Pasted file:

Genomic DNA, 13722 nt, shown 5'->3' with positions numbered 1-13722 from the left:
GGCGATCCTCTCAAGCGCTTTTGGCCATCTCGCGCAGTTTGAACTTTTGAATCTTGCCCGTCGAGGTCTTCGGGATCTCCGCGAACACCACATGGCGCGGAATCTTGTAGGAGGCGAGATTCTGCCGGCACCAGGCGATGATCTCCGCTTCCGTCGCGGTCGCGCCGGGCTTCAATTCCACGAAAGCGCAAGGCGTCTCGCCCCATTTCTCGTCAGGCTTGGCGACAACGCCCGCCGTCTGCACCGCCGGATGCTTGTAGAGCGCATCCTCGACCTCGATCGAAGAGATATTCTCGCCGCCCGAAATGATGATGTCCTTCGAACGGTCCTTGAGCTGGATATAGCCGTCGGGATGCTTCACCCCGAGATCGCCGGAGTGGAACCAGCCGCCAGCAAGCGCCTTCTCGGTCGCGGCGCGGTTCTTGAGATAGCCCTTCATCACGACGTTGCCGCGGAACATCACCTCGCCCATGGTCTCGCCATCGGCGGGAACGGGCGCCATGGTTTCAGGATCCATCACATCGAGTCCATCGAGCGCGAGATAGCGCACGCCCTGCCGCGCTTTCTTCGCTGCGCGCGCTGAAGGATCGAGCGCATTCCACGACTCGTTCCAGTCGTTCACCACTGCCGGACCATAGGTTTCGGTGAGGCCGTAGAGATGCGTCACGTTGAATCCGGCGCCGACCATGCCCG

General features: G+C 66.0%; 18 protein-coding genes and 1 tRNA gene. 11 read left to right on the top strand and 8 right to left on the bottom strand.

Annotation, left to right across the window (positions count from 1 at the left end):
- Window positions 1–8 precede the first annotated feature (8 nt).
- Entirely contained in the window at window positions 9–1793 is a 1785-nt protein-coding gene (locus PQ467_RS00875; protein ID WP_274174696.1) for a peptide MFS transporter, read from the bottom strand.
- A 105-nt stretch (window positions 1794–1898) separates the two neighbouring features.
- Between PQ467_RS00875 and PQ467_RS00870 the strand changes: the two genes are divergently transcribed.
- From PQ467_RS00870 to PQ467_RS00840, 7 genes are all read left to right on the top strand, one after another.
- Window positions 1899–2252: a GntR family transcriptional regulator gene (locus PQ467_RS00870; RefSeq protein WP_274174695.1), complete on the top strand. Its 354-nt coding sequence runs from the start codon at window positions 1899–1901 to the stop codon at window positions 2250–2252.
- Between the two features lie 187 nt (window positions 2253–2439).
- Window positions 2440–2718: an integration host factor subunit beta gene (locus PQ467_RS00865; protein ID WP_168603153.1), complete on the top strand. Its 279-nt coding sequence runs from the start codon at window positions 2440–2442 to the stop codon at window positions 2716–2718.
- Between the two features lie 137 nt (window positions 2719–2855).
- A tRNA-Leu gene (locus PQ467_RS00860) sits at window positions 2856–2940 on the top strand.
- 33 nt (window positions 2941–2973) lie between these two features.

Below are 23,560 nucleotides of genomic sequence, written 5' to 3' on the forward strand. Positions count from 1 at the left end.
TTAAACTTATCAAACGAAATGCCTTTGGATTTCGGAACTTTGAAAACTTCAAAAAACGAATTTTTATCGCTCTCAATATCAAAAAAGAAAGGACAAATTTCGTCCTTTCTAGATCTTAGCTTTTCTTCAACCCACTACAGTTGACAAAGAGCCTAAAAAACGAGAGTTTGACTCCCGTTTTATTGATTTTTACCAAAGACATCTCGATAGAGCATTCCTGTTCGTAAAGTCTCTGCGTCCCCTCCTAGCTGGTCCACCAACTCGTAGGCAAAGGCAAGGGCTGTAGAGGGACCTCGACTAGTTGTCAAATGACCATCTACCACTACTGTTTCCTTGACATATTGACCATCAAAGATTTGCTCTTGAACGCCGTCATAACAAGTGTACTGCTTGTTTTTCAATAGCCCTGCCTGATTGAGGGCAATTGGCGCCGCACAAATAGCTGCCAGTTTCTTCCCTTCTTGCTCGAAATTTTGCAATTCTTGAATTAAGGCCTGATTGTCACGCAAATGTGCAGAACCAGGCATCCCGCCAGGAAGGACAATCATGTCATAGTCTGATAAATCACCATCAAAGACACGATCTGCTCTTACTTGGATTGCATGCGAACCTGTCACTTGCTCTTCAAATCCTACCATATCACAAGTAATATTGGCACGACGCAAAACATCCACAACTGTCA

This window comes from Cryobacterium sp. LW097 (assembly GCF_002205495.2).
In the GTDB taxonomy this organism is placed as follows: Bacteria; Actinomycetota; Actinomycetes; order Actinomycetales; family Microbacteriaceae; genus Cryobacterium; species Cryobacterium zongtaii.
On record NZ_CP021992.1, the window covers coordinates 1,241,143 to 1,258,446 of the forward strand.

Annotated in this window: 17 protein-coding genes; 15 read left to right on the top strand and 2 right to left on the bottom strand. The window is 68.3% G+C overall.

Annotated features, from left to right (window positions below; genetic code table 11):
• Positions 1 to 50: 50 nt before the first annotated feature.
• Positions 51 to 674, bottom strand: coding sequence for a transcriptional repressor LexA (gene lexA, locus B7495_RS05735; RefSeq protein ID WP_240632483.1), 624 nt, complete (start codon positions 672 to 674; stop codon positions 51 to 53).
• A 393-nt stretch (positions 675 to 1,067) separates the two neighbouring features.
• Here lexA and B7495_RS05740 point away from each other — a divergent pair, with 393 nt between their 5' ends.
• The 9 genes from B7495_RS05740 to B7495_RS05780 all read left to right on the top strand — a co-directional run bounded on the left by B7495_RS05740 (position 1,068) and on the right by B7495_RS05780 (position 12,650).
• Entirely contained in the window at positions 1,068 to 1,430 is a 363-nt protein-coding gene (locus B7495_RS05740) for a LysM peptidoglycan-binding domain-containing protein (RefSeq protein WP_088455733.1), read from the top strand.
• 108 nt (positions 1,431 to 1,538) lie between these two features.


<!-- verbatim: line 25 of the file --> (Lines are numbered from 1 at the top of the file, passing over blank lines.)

• A 393-nt stretch (positions 675 to 1,067) separates the two neighbouring features.